A question is being raised more and more often these days: How far must one go to know a thing? Is one to open it up to the point of imagining that one can touch its “essence” or else, on the contrary, is it better to remain on the surface while investigating its most superficial traits? In a study of perfume bottles, Richard Stamelman recalls the major role played by Francis Ponge, who forged new words in order to reinvent one’s attention to things: the objeu (the object-game) and the objoie (the ob-joy). He, too, gazes at objects with curiosity: all those bottles that attract our attention in the name of a promise of content that remains secondary.
Laurence Bertrand Dorléac.
“Objeu” and “Objoie” in a Perfume Bottle
A question arises concerning our knowledge of objects and the study of their everyday, practical, historical, social, psychological, or philosophical nature. Should we deepen things, penetrate them down to their “very substance,” descending layer by layer until we reach their innermost center, in order to discover therein their essence? Or should we remain, rather, at an object’s surface, surveying its space all the way to its horizon, following its sinuous meanderings and remaining attentive to its to-and-fro movements while investigating its most superficial traits? Italo Calvino would have opted, it seems, for the surface, where the profound complexity of an object would have the greatest likelihood of being unveiled: “behind every displayed object [there is] the presence of the civilization that has given it form and takes form from it.”
For Francis Ponge, the reality of the world was not only “behind every displayed object” but within. Although Ponge had composed so many prose poems—or “proems,” as he preferred to call them—concerning natural objects and objects of human invention, all of them familiar, he never investigated, alas, the perfume flask. Investigating really is the right word here. For, Ponge scrutinized and dissected the object of his contemplation in a mise-en-abyme designed—without his ego intervening to overly humanize and therefore distort the description— to become the witness for the object and its spokesperson. What is of special interest in the objects that attracted him is the quality of “their presence, their obvious solidity, their thickness, their three dimensions, their palpability, indubitability, their existence of which I am far more certain than of my own.” Seeking to see the object from within and to gaze upon it from the perspective of its thinghood, he succeeds in enumerating the particular qualities that endow the object with its singularity, to the point that the “partisanship of things [le parti pris des choses],” as he called it, would be expressed through the “consideration of words [le compte tenu des mots]” or through the “gaze-such-that-we-speak-it [le regard-de-telle-sorte-qu’on-le-parle].” In search of the unique sensitive cord buried within each thing, an instrument that sings out its particularity, the poet-miner descends into the lower depths of the object in order to traverse its subterranean tunnels in the hope of discovering there this chord and making it vibrate. Thus, the mute object, upon which no one has ever truly gazed from its own point of view, rids itself of its muteness and speaks with the words the poet lends to it. Making an object resound means making an object speak, injecting language into it in order to bring it to revelatory expression.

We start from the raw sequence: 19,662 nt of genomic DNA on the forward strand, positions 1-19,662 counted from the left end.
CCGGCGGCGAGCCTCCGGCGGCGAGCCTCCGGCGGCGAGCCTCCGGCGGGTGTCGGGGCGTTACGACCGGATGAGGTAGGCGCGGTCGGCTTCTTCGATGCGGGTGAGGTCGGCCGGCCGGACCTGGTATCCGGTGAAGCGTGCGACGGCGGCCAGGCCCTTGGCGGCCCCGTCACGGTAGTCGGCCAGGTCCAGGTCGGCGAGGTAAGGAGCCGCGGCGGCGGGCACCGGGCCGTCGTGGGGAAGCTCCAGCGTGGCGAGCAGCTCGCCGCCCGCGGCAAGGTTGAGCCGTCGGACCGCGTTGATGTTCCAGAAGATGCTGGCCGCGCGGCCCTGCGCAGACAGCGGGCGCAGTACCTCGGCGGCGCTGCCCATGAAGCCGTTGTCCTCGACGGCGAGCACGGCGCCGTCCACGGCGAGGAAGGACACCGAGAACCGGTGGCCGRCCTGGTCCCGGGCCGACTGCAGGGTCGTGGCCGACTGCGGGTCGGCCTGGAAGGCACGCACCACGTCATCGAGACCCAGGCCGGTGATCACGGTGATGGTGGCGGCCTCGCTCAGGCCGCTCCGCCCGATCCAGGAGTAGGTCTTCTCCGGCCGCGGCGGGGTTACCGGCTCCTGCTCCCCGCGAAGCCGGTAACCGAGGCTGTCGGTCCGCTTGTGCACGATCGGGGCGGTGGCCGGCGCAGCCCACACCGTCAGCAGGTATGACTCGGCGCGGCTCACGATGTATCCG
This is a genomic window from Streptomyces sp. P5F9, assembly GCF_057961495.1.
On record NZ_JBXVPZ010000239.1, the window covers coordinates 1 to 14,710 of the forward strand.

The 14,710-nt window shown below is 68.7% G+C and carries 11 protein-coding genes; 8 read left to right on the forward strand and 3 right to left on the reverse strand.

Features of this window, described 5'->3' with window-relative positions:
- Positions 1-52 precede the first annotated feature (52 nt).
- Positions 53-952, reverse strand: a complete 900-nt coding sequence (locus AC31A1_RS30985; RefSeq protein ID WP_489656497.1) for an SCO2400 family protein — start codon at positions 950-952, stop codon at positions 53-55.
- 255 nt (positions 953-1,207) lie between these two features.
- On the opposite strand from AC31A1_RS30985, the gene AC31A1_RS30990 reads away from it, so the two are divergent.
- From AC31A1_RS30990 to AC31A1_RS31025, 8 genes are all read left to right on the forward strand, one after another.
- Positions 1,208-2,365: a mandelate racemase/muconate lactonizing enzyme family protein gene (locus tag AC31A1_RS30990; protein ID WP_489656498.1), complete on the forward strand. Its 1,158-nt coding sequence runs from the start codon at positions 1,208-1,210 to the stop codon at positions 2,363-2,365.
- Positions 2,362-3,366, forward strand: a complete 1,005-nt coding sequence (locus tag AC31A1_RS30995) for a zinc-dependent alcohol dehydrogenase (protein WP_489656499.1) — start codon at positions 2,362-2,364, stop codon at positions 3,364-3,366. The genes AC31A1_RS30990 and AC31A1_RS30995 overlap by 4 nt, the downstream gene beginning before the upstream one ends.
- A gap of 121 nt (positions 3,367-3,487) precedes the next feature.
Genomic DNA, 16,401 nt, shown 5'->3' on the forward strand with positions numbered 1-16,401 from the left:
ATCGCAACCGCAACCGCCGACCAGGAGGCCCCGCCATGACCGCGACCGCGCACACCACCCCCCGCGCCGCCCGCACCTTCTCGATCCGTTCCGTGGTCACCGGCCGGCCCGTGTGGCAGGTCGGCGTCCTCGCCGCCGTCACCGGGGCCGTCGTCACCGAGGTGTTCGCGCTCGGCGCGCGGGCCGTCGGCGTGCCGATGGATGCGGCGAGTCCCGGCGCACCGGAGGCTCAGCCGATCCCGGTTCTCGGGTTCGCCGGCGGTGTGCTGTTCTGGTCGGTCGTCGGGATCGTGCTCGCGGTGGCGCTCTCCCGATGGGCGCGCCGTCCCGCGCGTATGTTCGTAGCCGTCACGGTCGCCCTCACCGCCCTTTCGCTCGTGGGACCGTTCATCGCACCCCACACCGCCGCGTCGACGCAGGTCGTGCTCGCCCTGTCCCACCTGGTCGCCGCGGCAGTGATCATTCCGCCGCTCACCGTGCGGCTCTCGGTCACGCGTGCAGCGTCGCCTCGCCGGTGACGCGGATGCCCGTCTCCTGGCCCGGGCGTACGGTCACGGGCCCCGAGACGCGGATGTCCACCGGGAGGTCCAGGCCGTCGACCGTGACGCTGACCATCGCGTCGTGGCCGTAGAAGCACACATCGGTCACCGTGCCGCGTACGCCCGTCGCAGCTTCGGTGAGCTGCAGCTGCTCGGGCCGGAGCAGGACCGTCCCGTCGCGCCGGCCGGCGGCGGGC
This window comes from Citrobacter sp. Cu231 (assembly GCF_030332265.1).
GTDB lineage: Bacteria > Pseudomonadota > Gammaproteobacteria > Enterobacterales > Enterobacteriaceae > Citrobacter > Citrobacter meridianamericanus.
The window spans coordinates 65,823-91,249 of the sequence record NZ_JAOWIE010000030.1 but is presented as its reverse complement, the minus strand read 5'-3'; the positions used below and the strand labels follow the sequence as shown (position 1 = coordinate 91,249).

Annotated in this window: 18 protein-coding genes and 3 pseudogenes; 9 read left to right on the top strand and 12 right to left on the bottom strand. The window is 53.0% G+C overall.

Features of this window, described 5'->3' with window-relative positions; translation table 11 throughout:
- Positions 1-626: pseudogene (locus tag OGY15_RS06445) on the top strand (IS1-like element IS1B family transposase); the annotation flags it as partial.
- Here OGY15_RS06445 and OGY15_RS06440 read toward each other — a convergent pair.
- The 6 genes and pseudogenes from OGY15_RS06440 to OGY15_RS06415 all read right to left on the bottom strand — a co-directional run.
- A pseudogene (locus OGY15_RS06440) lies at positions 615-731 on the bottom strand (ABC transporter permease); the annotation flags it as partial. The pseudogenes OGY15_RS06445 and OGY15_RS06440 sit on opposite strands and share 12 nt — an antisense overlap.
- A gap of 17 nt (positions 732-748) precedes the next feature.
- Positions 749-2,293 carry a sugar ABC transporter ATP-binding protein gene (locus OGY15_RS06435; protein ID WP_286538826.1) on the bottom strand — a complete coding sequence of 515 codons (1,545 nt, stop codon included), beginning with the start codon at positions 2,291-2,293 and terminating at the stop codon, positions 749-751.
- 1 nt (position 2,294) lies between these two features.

Ponge envisages the invention of a new genre of poetic description and definition, which he names the objeu, the object-game. The phenomenon of the objeu sheds light on the activity the object experiences when, with vitality and independence, it gives itself over to a language game that is also a game of self-expression. By means of this game, an object comes back to life in language, exits from the shadows of insignificancy, tears down the walls of silence that enclose it, and ends up making itself signify. “Objeu” is not the only neologism Ponge invented. There is also the objoie, the ob-joy. Ponge sees the objoie as a prolongation of two experiences: that of the object, as defined by its status as a pro-ject, a pro-jection, a projectile, and that of the objeu, where the intense energy of the game, driving words to gambol about, to play, and to enjoy [jouir], creates joy, jubilation, enjoyment [jouissance] and yields, in addition, an important moral lesson.
The perfume bottle and the perfume, which the glass walls of this flask surround, embody, in my opinion, the sensorial aspects of the Pongian objoie and objeu. One has only to look at the ads for Chance, the fragrance Chanel launched in 2002 in a round flask, to find a perfect example of the staging of the objoie and the objeu. Chanel’s advertising film shows a young woman bounding vigorously toward a gigantic flask not only to kiss it but to sweep into it, to become one with it. A series of other advertising spots accentuating the key role chance plays in sports encourages players to take risks in such games, that is to say: “Take a Chance—Take a Chance on Love.” The daring and mischievous woman who, by dint of seizing “fleeting chance” and therefore of committing herself to playing the game and winning it, expresses “how much CHANCE is a fragrance of optimism and independence.” What is amazing in these advertising spots is the spirit of impulsive but charming joy expressed by the models, who use the flask as a bowling ball or to play a game of soccer.
In a canvas executed by Pierre Bonnard that was completed in 1908 and entitled Nude Against the Light, Bonnard’s mistress, Marthe de Méligny, steps out of her bath. What, in my opinion, this canvas represents is the radiant glorification not only of the Woman but, more essentially, of perfume and its bottle. Here one sees the triumph of what the poet Pablo Neruda, overwhelmed by the elemental power of objects, describes as “the sumptuous appeal of the tactile”—a tactility that makes one think of the palpable quality of every Pongian object.